This is mini-essay I wrote to accompany a photograph in a lovely book of Canadian author pics by the Israeli photographer Danielle Schaub. (The photograph in the book is dg reading under an awning at the Eden Mills Literary Festival and should not be confused with the photo on the right, which is a picture of rat.) The full reference is Reading Writers Reading, Danielle Schaub, editor and photographer, University of Alberta Press, Edmonton, 2006. The essay was subsequently reprinted in Geist 62, Fall 2006. I post it because there is a rat theme developing (see the post below as well as the villanelle contest where one of the entrants has linked in a photo of a rat, some kind of performance art, one assumes). There is also a reading to your children thread following the Steven Heighton poem posted a week or so ago. The convergence of vectors forces me to take desperate measures.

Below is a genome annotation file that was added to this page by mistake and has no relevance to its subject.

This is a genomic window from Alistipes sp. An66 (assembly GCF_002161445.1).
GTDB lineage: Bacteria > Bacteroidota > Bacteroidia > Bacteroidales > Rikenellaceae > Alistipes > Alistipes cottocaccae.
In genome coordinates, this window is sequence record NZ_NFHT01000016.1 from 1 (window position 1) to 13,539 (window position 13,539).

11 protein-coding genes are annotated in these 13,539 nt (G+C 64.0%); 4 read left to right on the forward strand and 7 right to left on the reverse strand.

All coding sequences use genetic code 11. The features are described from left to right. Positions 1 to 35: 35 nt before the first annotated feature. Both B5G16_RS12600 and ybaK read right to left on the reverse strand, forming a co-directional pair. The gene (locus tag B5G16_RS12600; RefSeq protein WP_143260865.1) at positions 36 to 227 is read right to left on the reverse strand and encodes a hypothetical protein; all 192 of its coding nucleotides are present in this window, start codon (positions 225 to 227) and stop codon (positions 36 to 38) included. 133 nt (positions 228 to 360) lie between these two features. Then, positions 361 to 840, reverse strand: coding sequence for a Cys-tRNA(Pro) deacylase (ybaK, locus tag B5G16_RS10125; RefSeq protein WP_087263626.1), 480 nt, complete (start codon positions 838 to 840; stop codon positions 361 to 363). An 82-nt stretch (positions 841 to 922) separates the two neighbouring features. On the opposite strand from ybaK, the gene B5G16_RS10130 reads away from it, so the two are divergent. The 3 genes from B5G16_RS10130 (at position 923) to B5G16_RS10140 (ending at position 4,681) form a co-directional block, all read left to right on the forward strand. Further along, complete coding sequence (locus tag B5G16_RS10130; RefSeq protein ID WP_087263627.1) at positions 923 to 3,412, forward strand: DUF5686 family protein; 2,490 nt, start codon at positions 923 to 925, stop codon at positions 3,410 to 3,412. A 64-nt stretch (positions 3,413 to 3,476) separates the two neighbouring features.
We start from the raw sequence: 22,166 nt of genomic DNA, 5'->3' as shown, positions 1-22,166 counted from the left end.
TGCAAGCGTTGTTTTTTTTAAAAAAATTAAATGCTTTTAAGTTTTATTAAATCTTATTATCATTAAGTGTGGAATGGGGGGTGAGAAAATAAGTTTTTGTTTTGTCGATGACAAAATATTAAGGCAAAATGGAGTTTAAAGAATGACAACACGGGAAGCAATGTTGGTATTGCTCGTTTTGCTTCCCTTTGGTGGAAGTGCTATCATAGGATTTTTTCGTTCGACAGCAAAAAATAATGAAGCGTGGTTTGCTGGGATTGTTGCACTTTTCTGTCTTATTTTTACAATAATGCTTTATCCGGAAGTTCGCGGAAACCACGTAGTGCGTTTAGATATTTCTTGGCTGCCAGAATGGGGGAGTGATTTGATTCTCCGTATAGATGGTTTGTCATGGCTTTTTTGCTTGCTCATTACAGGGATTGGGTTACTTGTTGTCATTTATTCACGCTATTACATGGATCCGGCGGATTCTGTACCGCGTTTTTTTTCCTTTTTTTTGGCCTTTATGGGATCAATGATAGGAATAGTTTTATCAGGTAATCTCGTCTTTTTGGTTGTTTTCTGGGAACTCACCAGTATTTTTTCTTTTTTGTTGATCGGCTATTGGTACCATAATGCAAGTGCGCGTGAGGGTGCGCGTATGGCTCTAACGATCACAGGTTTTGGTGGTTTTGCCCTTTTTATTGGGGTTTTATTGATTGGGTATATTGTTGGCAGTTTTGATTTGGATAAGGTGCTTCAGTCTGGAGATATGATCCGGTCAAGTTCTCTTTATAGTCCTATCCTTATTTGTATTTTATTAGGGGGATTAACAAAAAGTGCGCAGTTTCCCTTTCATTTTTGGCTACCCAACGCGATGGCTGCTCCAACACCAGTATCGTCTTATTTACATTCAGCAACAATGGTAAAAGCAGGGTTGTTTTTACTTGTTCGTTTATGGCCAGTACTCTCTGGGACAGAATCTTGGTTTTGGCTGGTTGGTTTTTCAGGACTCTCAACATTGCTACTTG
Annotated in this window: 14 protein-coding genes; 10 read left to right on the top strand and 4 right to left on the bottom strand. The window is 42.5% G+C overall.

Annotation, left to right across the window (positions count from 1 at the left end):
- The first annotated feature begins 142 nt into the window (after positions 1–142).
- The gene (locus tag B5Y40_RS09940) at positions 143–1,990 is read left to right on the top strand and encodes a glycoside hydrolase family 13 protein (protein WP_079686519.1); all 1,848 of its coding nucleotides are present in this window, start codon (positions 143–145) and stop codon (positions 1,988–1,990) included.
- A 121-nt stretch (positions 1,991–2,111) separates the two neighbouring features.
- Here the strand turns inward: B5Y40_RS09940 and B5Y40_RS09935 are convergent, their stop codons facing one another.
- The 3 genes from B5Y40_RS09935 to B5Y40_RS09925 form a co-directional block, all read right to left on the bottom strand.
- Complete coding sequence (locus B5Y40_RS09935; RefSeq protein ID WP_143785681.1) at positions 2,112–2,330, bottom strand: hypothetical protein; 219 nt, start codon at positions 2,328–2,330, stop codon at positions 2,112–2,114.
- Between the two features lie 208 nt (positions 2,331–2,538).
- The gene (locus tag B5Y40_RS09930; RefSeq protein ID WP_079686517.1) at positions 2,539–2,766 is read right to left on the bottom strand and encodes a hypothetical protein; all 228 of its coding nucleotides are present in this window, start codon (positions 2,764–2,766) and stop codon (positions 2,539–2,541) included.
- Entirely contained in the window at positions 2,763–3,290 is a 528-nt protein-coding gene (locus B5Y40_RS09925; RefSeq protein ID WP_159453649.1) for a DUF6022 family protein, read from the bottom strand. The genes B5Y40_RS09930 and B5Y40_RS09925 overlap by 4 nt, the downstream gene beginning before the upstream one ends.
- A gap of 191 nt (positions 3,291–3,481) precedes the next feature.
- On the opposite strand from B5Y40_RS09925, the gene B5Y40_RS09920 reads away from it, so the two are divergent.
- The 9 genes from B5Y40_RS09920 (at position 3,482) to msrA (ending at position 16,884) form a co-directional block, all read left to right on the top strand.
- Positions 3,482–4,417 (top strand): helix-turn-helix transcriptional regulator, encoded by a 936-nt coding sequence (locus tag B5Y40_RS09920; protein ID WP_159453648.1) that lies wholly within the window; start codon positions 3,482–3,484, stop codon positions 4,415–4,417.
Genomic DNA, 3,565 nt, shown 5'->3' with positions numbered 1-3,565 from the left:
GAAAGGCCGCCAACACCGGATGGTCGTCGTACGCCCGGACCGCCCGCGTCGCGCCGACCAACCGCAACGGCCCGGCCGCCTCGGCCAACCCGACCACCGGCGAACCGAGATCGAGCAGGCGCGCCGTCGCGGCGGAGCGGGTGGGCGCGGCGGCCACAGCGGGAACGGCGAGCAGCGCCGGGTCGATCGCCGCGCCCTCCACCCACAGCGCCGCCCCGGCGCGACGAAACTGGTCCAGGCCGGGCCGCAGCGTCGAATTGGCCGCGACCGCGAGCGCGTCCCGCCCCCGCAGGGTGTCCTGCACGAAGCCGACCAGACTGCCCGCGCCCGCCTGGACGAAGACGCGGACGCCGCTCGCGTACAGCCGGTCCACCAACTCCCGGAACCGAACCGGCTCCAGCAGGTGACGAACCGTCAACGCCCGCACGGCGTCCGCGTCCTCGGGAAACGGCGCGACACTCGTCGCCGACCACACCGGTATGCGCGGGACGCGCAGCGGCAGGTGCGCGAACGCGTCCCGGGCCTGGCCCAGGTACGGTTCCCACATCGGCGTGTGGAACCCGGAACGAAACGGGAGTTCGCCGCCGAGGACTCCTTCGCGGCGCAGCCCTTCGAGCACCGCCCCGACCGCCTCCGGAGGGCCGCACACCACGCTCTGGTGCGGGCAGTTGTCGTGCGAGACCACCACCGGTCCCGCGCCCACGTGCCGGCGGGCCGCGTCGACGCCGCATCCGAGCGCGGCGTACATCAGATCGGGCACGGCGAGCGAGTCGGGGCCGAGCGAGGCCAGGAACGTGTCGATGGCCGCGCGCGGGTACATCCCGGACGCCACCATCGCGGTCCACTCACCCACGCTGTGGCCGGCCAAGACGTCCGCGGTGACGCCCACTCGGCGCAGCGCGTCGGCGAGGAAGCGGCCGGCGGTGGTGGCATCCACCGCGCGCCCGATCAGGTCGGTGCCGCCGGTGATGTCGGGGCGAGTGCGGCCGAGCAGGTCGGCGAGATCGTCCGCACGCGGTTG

My mother read to me, and now I read to my boys. They are twelve and nine. Their mother and I are divorced; they spend half the time with me. We live in shabby upstate New York suburbia with a variable menagerie of pets: dogs, squirrels, rats, cats and, once, an opossum. (Some things an innocent parent should never be exposed to: Walking into the boys’ bedroom one evening, I was greeted by Jonah shouting, “Look, Dad! Bungee rat.” Poor rat.) Last year we read David Copperfield, mostly in the evenings before the boys went to sleep. We read in my bed because we can all get in it together (along with the dogs and the cat). The boys still shout, “Donkeys! Janet! Donkeys!” when they’re in a good mood and want to remember the pleasure we shared over David’s aunt and her front yard obsession about donkeys. Or Jacob will look at me slyly and say, “Barkis is willin'” or “I’m a lone lorn creature.” And I still remember the aching sadness of David’s realization that he had married a child wife and not an adult companion of his heart. One day, the last of the rats, a beige female the boys had christened Rex (don’t ask why) collapsed in her cage, eyes shut, her breath coming in quick, shallow pants. We’d been through this before. We knew she was dying. I made a nest for her in a shoe box and kept her beside me in my study all day. And when the boys came home from school, they took up the death watch. Rex never regained consciousness but did manage to breathe into the evening. As usual we climbed into bed with tea and David Copperfield and began to read. We had reached the tempest chapter, that terrific moment of convergence when David watches Ham throw himself into the surf to swim to a sinking ship and simultaneously realizes that the nefarious Steerforth, who has seduced Ham’s little Emily and ruined her, is a passenger on the ship. Ham swims; Steerforth dashes about on deck; the storm rages. Suddenly the ship, Ham and Steerforth disappear beneath a huge wave. Simultaneously, a desperate little sigh burst from Rex’s shoe box deathbed. The boys and I jumped up to look. Rex kicked her back legs once, trembled and died in what struck us immediately as a Dickensian coincidence of life and literature. (As I write this, Jonah reminds me of the other great Dickens moment in our house: when the boys discovered the character in Oliver Twist known as Master Bates.)